I’m rounding up a few news items related to Town spending on Southborough roads.
An Request for Proposals (RFP) has been issued for “Pavement Management System Consulting Services” to help the Town implement a system to analyze and prioritize road projects. In the meantime, Public Works is already preparing to issue another RFP for the next 16 roads prioritized for work to be done this year.
Given inflation and fuel costs, officials recognized that the Select Board will likely need to make some tough decisions about which roads to take off the work list when bids come back (or whether to reject the bids all together).
Other road news below includes an update on one neighborhood’s sidewalk issues and more details on last week’s gas leak downtown and the Various Streets project status.
Prioritized Roads for FY23 Maintenance
As I previously wrote, the Capital Planning Committee sought public feedback before deciding which roads and sidewalks should be prioritized for work under the next road contract going out to bid. Their message listed 5 sidewalks and 33 roads under consideration.
Last week, Capital asked DPW Superintendent Karen Galligan about her written recommendations. Galligan noted that the spike in fuel costs made her wary of pursuing an RFP for roadwork at this time. But the pressure for the DPW to make progress on Town roads prompted her to push forward.
The DPW chief explained that she hadn’t included on her list what all agreed was the road in the worst condition in town – Lovers Lane – because she was seeking the most bang for the buck.
Galligan recommended 15 roads at an estimated over $1.3M price tag:
- Parkerville Road North Side – $175,000
- Chestnut Hill Road – $202,000
- East Main, Winchester, Walker and Upland – $175,000
- William Onthank – $390,000
- Carolyn, Ted, Brookside – $248,000
- Parker, Cottage, Hammond, Old Cordaville – $70,000
- Harris Street – $95,000
Her memo also noted that if the bids came back lower than expected, she would add Davis and Ashley roads to the list for $182k.
Based on its state of disrepair and large number of drivers who use it, Capital members were concerned about the exclusion of Lovers.
Initially, Galligan reasoned that Lovers will require a larger road project to incorporate drainage infrastructure. A repaving project this year would just be a “band aid” with the minor repairs only holding up for a couple of years.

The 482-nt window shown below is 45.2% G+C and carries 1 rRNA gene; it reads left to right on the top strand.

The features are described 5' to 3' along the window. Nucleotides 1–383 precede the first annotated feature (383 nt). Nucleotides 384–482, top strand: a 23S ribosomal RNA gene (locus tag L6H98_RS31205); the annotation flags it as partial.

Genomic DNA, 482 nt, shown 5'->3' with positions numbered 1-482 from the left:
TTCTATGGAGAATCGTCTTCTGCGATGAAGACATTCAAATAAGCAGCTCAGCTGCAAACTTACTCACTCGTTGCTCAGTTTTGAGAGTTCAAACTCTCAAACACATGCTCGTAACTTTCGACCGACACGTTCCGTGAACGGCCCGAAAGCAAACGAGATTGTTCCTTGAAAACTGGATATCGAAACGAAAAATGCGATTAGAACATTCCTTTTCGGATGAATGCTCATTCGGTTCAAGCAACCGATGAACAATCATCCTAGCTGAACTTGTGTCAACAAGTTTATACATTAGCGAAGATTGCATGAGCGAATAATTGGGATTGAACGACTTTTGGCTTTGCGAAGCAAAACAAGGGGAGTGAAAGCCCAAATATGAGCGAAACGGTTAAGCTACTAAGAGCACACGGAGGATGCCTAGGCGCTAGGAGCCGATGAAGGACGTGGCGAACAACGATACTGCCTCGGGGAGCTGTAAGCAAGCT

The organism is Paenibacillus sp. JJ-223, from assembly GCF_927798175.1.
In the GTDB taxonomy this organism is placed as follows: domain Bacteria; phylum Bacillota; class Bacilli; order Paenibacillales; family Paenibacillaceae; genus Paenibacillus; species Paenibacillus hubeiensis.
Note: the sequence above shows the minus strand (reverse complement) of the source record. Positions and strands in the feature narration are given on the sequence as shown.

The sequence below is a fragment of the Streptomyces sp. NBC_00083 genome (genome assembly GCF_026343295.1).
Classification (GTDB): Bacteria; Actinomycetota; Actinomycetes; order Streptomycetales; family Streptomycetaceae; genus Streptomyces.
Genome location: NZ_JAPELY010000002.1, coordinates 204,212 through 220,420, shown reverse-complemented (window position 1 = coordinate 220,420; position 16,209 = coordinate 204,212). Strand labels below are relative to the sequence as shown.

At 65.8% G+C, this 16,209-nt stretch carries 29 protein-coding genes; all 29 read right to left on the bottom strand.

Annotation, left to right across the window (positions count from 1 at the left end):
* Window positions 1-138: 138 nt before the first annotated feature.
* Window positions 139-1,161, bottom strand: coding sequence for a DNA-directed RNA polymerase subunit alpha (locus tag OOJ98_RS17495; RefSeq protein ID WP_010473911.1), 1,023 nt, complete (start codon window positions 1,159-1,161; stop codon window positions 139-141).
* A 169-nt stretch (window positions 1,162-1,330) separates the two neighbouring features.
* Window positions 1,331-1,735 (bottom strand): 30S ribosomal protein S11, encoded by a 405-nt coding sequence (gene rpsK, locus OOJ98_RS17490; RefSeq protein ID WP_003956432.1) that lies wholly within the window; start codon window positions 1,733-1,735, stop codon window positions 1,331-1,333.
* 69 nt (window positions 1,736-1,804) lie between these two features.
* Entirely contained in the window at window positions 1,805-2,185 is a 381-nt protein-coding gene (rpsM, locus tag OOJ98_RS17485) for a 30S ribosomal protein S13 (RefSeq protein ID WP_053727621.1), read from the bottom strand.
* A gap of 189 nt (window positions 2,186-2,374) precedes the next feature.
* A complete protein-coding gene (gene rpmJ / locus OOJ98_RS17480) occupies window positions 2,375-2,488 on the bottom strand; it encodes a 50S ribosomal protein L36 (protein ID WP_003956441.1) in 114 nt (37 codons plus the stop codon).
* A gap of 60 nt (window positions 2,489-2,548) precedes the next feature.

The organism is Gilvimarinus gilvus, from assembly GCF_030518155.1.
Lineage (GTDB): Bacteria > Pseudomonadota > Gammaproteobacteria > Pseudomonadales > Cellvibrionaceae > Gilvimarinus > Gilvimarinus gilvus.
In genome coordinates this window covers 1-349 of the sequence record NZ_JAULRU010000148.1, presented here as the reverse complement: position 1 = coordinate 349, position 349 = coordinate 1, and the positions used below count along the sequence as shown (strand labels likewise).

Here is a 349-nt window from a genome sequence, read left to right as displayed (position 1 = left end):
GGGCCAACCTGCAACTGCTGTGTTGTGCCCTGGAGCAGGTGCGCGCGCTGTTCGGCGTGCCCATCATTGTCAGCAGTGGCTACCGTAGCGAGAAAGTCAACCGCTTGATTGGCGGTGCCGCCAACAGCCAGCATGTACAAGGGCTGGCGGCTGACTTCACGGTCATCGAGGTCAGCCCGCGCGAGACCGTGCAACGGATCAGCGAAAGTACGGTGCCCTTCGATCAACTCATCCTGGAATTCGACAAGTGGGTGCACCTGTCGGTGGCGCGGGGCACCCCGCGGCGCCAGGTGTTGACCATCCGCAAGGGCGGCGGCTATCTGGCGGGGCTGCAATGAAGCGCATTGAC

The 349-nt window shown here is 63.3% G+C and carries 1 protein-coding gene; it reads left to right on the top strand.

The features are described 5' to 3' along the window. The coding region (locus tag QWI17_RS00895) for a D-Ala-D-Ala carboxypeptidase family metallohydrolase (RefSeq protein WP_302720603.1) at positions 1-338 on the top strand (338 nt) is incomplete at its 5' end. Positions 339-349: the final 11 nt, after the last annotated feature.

Pressed on the timeline for a bigger project, she projected it would be years down the road and a band aid would be needed before then. She hadn’t included it this year, because the road’s situation wouldn’t change much from this year to next.
Some roads on the list aren’t in terrible condition, but delaying work could result in a more extensive and expensive project being needed.
Member Lisa Braccio (also a Select Board member) asked if there were roads on the list that could be postponed without creating a bigger problem. Galligan identified Chestnut Hill Road, the road in second worst shape.
Galligan explained that Chestnut Hill is in bad enough condition to already require reclaiming, but it won’t need drainage added due to the slope.
Member Joe Palmer pointed out that when the culvert is fixed, Northboro Road will provide an alternate route for many drivers currently using Chestnut Hill Road as a cut-through. Galligan anticipates the culvert work being completed by October.
Some Capital members appeared to be in favor of putting Lovers Lane on the list in place of Chestnut Hill road. Chair Jason Malinowski proposed expanding the list to include both.
Malionwski agreed with Galligan about keeping the total cost down. But including both would allow the Town to fix the full list if bids prove more favorable than anticipated. If bids are too high, then the Select Board can decide which roads should be pushed off. They also acknowledged the possibility that bids could come back high enough for the Town has to reject them outright.